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Trump to announce his running mate at 11 a.m. on Friday
Ruth Bader Ginsburg probably not the choice.
Running mate choices strike me as the stories in election cycles that get the most attention without really deserving it. People get it in their heads that a good vice president (or one who agrees with them on a lot of things) will make a major difference in the way a president governs. I can only think of one example in which that was probably the case, and that was Dick Cheney, who was viewed as a not-very-exciting choice.
It's possible the Trump running mate will also have an oversized impact because of Trump's own lack of governing experience. It seems to me that a guy who's got particular goals in mind but doesn't really know the ins and outs of Washington would benefit from a running mate who's intimately familiar with what goes on inside the Beltway. That would be an argument for the boss's choice, Newt Gingrich. Then again, if you're concerned that Trump doesn't grasp the details of policy all that much, maybe that's an argument for Indiana Gov. Mike Pence.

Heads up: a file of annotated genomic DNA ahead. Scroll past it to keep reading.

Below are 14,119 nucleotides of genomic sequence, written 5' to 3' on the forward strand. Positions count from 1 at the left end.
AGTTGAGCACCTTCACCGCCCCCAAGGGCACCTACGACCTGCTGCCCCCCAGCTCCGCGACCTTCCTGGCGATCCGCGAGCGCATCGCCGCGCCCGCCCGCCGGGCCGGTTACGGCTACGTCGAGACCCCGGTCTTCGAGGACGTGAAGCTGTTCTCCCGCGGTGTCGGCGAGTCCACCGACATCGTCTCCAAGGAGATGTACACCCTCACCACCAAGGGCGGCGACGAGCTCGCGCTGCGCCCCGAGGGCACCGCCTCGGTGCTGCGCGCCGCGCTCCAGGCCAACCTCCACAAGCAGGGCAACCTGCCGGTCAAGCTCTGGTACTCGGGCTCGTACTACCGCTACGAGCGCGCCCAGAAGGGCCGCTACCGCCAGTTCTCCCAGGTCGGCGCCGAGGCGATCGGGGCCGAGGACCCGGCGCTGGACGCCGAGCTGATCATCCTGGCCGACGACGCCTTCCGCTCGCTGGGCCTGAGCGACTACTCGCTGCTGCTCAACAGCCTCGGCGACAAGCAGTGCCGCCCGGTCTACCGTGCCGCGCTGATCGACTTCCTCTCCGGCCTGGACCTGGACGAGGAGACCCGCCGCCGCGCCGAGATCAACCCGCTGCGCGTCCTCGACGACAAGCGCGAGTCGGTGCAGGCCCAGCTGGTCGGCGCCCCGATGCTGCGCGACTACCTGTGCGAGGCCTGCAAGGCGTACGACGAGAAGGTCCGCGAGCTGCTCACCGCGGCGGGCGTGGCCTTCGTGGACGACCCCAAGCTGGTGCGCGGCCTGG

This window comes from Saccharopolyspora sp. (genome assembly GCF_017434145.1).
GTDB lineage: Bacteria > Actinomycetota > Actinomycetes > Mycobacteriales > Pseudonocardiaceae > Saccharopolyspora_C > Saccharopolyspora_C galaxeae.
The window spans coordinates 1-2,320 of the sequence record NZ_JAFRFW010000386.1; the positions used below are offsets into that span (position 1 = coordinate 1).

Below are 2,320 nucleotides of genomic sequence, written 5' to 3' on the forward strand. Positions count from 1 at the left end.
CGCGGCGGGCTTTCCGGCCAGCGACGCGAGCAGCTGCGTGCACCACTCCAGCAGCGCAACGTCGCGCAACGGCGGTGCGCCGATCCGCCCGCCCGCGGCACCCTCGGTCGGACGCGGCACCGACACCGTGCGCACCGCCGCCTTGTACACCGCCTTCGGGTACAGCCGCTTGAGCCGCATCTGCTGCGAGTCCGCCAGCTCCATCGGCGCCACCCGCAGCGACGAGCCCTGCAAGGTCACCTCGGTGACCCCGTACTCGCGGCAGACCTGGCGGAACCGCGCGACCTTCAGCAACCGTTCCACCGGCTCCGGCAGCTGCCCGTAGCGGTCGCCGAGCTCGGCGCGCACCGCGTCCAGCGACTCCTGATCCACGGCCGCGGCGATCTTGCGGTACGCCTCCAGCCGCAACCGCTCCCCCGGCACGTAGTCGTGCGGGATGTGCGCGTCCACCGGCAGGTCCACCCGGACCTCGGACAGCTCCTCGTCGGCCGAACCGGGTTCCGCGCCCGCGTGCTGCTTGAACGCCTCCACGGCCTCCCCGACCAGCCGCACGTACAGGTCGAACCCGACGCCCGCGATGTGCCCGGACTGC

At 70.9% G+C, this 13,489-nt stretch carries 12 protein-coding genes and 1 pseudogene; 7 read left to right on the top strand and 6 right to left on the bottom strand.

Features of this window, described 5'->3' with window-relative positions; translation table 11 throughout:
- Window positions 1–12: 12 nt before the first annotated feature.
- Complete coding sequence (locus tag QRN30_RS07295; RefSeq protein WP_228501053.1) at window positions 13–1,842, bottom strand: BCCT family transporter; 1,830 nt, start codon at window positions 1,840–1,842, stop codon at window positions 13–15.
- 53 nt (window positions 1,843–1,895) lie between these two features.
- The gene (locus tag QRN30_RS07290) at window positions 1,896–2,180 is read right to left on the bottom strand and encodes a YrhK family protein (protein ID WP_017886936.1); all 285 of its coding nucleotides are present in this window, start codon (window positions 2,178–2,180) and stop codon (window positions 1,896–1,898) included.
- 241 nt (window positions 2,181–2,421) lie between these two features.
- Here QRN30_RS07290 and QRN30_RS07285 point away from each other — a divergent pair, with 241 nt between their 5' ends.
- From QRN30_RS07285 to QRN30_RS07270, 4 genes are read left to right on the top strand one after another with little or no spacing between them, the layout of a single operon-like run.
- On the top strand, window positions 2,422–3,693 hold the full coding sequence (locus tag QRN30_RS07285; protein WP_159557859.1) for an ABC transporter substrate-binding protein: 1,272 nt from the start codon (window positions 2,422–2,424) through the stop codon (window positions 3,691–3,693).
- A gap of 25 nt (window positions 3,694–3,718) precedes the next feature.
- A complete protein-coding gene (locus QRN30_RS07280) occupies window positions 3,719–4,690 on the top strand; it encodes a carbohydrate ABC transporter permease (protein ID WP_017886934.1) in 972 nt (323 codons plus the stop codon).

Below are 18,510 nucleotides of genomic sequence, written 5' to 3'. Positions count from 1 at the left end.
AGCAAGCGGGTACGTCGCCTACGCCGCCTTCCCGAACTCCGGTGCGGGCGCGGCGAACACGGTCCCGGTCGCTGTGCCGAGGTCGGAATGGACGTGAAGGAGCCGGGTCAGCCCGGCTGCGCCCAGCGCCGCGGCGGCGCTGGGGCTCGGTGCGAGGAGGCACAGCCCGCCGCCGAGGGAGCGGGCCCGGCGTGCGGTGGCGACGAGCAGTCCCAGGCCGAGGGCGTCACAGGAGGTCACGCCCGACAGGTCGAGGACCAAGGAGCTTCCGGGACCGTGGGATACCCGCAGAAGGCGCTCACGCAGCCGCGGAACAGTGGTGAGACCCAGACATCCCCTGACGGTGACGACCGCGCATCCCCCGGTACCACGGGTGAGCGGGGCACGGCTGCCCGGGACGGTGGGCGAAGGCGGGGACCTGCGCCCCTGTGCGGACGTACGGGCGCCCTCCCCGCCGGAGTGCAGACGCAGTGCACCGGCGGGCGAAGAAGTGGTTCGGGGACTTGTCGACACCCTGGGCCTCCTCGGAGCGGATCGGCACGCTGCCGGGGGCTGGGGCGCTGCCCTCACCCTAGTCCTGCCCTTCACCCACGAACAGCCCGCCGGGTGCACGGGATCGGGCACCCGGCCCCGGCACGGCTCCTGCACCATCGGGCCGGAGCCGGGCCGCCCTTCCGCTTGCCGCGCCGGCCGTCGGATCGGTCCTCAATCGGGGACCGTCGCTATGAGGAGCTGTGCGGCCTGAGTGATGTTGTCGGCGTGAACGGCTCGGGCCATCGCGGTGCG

Any way you look at it, you won't have to look at it much longer, because Trump is going to tell us tomorrow at 11 a.m. Eastern in an announcement set for Manhattan:
Trump also argued that he’s not looking for a vice president to play the traditional role of attacking a general election rival.
“I just want to pick somebody that’s solid, who’s smart. I’m not looking for an attack dog. Frankly, I’m looking for somebody that really understands what we’re talking about,” Trump said. “I would rather be talking about policy … not talking about ‘Crooked Hillary.’ ”
Of course, he will need to keep talking about Crooked Hillary because preventing her rise to the presidency is the primary motivation of many people to vote for him. But assuming he defeats Crooked Hillary, he then has to run the Crooked Government, and he will need all the help he can get in doing that. Trump's choice of a vice president is really only the first of many crucial personnel choices he will need to make, because while the vice president is somewhat high profile, he or she really only has the power the president decides to give him. The Constitution grants him none, except the breaking of ties in Senate votes.
Trump's cabinet choices will probably influence the operation of the executive branch more than his vice president, and his judicial choices will certainly be critical in reversing the courts' growing disregard for the law and the Constitution.
But it's the running mate that gets everyone excited, and it's the first real test of Trump's ability to surround himself with really really great people like he's always telling us he's going to do.
This would be a good time to show us something, even if it's not nearly as important as everyone makes it out to be.